Home | News & Events | Events | 2016 Events | 2016 NISO Virtual Conference | December 7: Making Certain Digital Content is Preserved: Archiving Digital Resources

NISO-NFAIS Joint Virtual Conference

Making Certain Digital Content is Preserved: Archiving Digital Resources

Wednesday, December 7, 2016
11:00 - 5:00 p.m. (Eastern Time)

System Requirements:

  • NISO has developed a quick tutorial, How to Participate in a NISO Web Event. Please view the recording, which is an overview of the web conferencing system and will help to answer the most commonly asked questions regarding participating in an online Webex event.
  • You will need a computer for the presentation and Q&A.
  • Audio is available through the computer (broadcast) and by telephone. We recommend you have a set-up for telephone audio as back-up even if you plan to use the broadcast audio as the voice over Internet isn't always 100% reliable.
  • Please check your system in advance to make sure it meets the Cisco WebEx requirements. It is your responsibility to ensure that your system is properly set up before each webinar begins. 

About the Virtual Conference

Publishers, aggregators, government agencies, research institutes and libraries understand the value in and require archiving mechanisms in order to retain access to scholarly records in a constantly changing information landscape. Over the last several years, best practices have been developed and many initiatives have been launched to rise to the challenge in preserving these works but perhaps without a clear vision for how or who will support long-term maintenance to ensure this critical information is not lost or degraded. This webinar will address the past, present and future state of digital preservation including an overview, institutional policies, metadata and formats, accessibility, types of archives and repositories, back-up systems and issues of security.
 

Preliminary Agenda

11:00 a.m. – 11:10 a.m. – Introduction
Jill O'Neill, Educational Programs Manager, NISO and Marcie Granahan, Executive Director, NFAIS

11:10 – 11:45am    Why Preservation of Scholarly Content Matters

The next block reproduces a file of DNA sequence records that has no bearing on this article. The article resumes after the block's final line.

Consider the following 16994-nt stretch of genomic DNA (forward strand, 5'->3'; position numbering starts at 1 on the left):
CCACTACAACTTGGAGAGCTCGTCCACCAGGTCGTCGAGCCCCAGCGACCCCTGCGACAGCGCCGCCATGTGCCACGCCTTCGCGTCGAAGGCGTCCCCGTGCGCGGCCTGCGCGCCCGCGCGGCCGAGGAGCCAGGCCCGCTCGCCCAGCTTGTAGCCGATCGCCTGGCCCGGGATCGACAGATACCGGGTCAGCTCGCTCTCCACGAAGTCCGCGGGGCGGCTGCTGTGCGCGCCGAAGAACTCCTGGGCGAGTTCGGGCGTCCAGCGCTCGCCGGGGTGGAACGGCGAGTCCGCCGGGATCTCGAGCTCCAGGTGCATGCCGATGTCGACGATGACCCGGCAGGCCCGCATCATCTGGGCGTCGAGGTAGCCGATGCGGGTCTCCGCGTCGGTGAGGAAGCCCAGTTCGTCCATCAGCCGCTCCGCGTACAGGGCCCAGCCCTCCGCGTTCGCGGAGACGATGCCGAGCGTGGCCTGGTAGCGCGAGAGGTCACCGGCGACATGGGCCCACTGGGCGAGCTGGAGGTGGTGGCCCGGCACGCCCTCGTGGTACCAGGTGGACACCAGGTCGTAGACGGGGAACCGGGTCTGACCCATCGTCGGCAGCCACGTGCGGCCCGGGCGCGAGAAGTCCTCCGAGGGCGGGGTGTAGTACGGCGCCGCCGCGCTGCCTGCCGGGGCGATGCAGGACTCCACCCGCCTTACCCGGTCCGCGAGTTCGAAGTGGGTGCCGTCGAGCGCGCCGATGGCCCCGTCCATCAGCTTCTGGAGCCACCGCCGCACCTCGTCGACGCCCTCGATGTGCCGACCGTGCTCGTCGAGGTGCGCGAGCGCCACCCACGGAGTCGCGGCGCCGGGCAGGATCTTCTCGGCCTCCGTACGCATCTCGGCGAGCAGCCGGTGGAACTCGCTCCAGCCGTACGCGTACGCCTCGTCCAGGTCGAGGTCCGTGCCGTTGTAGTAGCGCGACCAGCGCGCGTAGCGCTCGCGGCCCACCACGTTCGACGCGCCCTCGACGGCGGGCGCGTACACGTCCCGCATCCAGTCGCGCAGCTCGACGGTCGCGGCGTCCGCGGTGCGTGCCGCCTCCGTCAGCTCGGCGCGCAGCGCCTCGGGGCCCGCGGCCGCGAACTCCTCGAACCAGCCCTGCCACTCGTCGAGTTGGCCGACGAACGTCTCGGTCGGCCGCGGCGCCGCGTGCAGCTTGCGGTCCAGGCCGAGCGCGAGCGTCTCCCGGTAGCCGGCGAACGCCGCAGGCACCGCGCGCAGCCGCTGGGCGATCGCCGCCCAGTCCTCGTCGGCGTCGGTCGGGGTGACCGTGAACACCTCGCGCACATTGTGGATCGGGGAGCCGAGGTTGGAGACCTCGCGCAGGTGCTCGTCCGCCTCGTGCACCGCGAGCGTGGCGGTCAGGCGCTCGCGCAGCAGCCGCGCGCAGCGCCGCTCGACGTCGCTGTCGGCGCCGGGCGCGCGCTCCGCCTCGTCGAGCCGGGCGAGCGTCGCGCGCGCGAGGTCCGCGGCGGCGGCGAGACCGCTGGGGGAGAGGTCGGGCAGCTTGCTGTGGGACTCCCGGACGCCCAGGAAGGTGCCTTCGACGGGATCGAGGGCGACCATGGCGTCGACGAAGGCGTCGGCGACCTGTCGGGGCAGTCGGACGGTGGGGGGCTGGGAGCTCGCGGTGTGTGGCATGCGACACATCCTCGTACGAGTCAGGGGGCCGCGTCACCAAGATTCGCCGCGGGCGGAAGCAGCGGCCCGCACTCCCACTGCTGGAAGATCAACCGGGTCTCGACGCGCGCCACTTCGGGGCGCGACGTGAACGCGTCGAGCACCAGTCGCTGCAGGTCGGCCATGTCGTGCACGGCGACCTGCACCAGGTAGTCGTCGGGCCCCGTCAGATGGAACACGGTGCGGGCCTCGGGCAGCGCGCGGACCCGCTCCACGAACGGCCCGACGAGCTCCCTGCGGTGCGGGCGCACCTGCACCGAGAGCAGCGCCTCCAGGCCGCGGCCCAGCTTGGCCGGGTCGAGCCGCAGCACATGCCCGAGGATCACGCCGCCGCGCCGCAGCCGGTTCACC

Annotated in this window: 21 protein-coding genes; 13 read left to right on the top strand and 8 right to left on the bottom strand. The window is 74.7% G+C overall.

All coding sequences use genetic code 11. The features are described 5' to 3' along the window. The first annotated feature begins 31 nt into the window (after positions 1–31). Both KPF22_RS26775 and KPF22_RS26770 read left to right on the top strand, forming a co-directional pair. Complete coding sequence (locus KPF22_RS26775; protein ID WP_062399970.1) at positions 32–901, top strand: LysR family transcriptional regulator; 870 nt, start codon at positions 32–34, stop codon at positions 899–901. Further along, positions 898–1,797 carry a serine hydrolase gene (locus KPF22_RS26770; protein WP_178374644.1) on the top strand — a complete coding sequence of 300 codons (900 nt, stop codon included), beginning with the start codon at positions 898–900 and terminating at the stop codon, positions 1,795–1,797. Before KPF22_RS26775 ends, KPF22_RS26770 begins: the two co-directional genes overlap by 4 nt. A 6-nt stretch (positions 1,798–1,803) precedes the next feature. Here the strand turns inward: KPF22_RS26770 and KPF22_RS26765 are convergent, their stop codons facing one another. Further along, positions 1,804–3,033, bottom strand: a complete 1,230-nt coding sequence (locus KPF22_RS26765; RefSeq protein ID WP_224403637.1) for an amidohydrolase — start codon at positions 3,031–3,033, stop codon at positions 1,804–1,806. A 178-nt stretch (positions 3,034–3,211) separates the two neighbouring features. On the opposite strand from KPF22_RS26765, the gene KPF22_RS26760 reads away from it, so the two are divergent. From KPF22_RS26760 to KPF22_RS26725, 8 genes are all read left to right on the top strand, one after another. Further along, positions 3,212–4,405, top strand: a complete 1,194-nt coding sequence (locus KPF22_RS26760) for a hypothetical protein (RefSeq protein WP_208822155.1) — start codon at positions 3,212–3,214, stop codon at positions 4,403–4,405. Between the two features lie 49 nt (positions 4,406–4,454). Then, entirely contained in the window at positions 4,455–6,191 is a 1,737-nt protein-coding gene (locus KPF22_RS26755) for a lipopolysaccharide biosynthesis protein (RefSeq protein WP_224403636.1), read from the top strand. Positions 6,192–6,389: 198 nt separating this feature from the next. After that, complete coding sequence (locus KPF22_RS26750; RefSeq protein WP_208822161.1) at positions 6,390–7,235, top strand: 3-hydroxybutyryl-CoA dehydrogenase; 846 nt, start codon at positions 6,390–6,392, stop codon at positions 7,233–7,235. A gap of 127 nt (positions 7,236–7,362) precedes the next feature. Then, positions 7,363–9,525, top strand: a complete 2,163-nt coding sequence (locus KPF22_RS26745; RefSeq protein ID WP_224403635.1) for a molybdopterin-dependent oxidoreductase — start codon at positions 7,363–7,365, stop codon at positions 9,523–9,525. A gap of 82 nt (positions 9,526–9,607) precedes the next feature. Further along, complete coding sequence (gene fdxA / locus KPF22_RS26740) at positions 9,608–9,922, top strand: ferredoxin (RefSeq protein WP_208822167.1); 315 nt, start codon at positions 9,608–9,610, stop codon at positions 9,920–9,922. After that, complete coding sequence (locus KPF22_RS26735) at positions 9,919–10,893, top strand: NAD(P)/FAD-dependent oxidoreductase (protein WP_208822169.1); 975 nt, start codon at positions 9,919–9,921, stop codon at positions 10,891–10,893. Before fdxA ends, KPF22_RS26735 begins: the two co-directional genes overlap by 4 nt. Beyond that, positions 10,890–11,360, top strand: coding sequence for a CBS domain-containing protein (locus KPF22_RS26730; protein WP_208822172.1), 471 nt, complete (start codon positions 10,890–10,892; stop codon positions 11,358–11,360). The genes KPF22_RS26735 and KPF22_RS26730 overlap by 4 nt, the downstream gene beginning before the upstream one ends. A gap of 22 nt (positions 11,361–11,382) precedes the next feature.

Confirmed Speaker: Craig Van Dyck, Executive Director, The CLOCKSS Archive

After a general introduction to the subject of Preservation, and to CLOCKSS, the presentation will touch on these aspects:
- How Preservation matters to end users, libraries, publishers, funders, and research institutes
- How CLOCKSS works
- Current challenges
- What is needed, to ensure Preservation of scholarly content (“the minutes of science”)

Craig Van Dyck is Executive Director of the CLOCKSS Archive, since November 2015. Prior to CLOCKSS, Craig worked 38 years with scholarly publishers, most recently for 18 years at Wiley, and previously for 10 years at Springer. His portfolio included industry-wide collaborations on electronic publishing infrastructure, such as preservation, persistence, and interoperability. Craig served as chairman of the Association of American Publishers Enabling Technologies Committee from 1995-1998, and was instrumental in the development of the Digital Object Identifier (DOI) system and of CrossRef. He has served on the Boards of Directors of the International DOI Foundation, CLOCKSS, ORCID, CrossRef, and the Society for Scholarly Publishing.

 

11:45am – 12:15pm Enabling the Preservation Relay: Interoperable Repository Architectures
Confirmed Speakers:
Jonathan Wheeler, Data Curation Librarian, University of New Mexico and Karl Benedict, Associate Professor and Director of Research Data Services, University of New Mexico College of University Libraries and Learning Sciences

The variety of business and service models among digital repositories put data at risk when production repositories lack a mandate or capability for long term preservation. Repository architects can mitigate these risks through development of systems which support the identification and migration of digital assets at scale. In this session, we describe the preservation-enabling features of the Geographic Storage and Retrieval Engine (GSToRE) and provide an overview of requirements and workflows for cross-platform data transfer.